After a few months, we decided we needed to organize a large citywide event to create a broader network of people to focus on stopping militarism in schools. We planned an all-day conference for February 2004 at an inner-city school, aiming to share the strategies, resources, and experiences of students, education leaders, and peace and justice activists. We settled on a name, Coalition Against Militarism in Our Schools, continued our outreach to the schools and community, and developed a fundraising plan.
We also set out to inform members of the Los Angeles Board of Education about the military recruitment abuses occurring at many schools. Students, teachers, parents and community members testified about their experiences. Parents spoke in Spanish with an interpreter and told of unwanted phone calls by recruiters and the involuntary placement of their children into the military program, JROTC, and their difficulty in getting them out. A teacher and community representative from another inner-city school reported how recruiters verbally abused students who passed out antiwar literature. Students testified that no one told them that the ASVAB (Armed Services Aptitude Battery) was a military exam and a primary source for the Pentagon database. Another student told about how a military recruiter offered him a ride home but wouldn’t let him out of the car until he gave his contact information.
Later, the board president told me that board members didn’t know what was going on in the local schools until we informed them. The board formed a new District Advisory Military Recruitment Committee, which gave us direct access to district staff and information. We had quarterly meetings where we raised questions and requested clarification about processes and policies with school officials and military personnel. At times the process was slow and frustrating, especially when district officials dodged our requests, but we gained tangible results from this collaboration. The most significant of those results was a districtwide policy that spells out limits on military recruiter access to students. For the first time the nation’s second largest school district had written parameters for military recruitment.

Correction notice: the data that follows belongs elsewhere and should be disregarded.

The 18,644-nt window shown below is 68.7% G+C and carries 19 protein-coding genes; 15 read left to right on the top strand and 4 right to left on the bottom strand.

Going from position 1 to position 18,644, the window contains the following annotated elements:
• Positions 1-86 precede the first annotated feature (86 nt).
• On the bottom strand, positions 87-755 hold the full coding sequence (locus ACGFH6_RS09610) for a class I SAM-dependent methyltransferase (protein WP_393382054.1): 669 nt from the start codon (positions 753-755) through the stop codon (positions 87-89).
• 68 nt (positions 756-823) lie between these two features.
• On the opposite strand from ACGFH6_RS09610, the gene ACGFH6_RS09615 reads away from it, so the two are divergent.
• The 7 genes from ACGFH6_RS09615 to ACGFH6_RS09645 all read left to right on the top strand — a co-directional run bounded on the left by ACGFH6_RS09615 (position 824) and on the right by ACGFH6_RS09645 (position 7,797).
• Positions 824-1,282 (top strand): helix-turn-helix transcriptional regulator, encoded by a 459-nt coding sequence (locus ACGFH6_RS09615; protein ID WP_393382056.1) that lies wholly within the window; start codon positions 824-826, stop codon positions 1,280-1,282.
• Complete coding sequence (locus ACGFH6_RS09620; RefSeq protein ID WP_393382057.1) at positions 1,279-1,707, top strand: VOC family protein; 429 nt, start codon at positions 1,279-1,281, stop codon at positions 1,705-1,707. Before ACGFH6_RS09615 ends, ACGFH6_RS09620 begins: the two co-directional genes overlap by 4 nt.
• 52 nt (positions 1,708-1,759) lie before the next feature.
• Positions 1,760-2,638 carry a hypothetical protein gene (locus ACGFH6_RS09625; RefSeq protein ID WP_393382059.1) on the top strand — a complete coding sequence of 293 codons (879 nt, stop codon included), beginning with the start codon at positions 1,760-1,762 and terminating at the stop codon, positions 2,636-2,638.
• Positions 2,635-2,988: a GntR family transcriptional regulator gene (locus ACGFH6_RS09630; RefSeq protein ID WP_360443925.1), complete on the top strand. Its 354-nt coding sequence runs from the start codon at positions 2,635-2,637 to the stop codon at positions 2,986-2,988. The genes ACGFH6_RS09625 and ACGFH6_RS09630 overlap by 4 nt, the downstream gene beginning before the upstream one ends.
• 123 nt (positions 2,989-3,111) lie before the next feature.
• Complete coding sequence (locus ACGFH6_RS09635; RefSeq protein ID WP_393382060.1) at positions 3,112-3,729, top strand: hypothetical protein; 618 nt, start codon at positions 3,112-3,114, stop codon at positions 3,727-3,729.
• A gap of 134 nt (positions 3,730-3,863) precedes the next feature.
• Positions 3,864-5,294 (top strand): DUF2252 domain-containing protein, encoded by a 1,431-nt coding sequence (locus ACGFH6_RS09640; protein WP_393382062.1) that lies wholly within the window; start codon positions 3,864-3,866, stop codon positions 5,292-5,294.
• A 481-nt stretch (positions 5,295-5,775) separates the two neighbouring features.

Our goal in CAMS includes a mission beyond the immediate issue of militarism in the schools. We want to transform the school climate and promote peaceful alternatives, social justice, and hope for youth. We want students to have the opportunity to explore their dreams and passions and to know that they can choose viable careers and go to college without joining the military. We developed a booklet called “Great Jobs, Careers, Futures” and a separate higher education brochure, and know it is just the beginning. We also know that we have to create an inclusive, vibrant, and focused organization that encourages diversity and student leadership.
One example of a specific strategy we pursued was our Operation Opt Out Campaign that focused on the insufficient ways that the LAUSD was complying with the No Child Left Behind act and its opt-out clause. We presented our concerns regarding the notification process to the Board of Education: short timeline, confusing information, failure to communicate rights to students. And we developed our own plan of getting the word out through student groups, flyers to teacher union representatives, and at peace and justice community events. CAMS developed and distributed thousands of fact sheets that had the opt-out form on the back in English and Spanish.